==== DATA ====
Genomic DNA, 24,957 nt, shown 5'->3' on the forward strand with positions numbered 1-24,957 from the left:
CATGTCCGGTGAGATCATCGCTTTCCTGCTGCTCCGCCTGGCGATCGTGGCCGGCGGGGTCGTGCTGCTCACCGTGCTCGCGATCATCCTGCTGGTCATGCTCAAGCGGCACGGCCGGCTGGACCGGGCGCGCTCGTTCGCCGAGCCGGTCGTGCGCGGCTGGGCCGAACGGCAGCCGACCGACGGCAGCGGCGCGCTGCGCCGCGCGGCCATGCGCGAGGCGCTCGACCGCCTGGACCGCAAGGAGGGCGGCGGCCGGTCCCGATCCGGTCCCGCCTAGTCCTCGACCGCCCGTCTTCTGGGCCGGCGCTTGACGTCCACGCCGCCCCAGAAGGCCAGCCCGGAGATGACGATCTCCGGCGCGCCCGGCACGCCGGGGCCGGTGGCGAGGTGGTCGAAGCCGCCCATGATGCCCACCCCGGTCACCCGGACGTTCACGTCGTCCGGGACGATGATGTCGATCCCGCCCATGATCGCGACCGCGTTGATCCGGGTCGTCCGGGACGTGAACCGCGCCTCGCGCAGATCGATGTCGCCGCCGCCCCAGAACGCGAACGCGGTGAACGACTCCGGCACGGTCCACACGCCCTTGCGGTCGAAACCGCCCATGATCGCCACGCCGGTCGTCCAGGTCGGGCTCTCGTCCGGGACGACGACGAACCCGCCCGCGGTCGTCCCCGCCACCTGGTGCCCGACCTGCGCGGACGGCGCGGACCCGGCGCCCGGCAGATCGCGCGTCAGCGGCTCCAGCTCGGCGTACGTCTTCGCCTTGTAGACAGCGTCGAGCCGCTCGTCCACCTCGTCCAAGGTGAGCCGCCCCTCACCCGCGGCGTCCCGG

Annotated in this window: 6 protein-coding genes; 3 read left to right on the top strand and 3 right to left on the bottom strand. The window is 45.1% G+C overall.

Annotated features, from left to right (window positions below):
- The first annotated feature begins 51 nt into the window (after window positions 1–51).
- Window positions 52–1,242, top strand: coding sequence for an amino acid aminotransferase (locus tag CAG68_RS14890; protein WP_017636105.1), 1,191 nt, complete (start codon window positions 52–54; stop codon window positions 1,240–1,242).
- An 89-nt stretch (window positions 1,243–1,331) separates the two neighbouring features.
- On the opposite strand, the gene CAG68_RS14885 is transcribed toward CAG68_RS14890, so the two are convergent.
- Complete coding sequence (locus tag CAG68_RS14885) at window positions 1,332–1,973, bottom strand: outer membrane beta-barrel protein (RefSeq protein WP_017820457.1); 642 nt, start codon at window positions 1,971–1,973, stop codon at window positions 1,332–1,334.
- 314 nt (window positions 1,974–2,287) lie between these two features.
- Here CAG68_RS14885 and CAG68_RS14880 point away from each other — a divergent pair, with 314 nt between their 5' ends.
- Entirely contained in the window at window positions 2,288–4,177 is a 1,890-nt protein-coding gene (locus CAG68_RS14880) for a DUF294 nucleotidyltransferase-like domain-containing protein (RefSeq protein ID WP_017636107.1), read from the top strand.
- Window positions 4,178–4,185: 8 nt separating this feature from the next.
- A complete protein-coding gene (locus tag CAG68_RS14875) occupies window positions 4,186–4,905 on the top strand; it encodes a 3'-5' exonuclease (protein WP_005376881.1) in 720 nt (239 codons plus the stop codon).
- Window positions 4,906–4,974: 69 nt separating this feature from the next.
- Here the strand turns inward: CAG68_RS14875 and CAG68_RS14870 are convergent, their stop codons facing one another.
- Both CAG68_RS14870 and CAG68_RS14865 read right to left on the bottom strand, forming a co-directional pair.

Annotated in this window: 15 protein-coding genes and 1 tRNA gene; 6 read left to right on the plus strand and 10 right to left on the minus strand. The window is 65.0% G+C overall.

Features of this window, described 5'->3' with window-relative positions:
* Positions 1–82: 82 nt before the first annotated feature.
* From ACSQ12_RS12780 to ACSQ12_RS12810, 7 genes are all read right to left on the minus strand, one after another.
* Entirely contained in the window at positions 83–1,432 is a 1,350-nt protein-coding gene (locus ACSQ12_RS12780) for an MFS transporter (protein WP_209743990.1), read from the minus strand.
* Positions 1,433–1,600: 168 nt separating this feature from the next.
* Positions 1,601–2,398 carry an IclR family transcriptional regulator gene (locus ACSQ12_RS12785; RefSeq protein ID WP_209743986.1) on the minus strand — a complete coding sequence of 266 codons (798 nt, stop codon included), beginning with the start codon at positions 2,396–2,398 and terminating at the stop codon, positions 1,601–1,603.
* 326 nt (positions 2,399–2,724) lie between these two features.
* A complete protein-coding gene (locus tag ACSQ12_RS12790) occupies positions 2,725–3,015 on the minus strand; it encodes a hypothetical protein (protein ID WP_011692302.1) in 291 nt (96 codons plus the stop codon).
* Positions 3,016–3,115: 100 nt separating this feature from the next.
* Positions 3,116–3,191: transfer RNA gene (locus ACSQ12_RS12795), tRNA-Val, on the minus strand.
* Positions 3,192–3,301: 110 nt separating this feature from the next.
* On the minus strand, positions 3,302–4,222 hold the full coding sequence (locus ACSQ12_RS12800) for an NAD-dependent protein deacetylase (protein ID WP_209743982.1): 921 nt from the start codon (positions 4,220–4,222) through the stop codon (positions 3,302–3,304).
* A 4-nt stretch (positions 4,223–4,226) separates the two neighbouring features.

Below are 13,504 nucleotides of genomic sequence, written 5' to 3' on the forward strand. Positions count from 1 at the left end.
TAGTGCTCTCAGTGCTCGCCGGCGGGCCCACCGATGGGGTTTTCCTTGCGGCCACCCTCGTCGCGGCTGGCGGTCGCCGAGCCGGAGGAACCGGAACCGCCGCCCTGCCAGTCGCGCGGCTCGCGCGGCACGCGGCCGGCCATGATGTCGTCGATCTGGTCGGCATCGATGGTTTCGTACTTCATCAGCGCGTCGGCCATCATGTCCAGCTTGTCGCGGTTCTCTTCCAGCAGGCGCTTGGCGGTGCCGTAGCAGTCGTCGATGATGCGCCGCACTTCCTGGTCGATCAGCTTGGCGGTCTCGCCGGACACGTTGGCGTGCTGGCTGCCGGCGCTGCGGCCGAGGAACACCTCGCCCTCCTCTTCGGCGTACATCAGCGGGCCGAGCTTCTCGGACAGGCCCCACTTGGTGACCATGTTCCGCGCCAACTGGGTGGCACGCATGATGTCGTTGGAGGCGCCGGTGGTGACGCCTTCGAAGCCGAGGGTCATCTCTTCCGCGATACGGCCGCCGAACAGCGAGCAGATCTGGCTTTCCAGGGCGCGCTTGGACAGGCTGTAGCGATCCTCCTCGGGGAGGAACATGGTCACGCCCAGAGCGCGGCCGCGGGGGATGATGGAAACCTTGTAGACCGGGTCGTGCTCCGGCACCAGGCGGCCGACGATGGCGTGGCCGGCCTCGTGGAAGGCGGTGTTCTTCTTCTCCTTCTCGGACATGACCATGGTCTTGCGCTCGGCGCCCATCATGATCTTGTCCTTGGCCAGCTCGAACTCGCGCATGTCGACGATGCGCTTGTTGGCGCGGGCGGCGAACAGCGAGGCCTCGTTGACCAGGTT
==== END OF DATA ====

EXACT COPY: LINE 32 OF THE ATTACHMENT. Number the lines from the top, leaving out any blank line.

Below are 13,504 nucleotides of genomic sequence, written 5' to 3' on the forward strand. Positions count from 1 at the left end.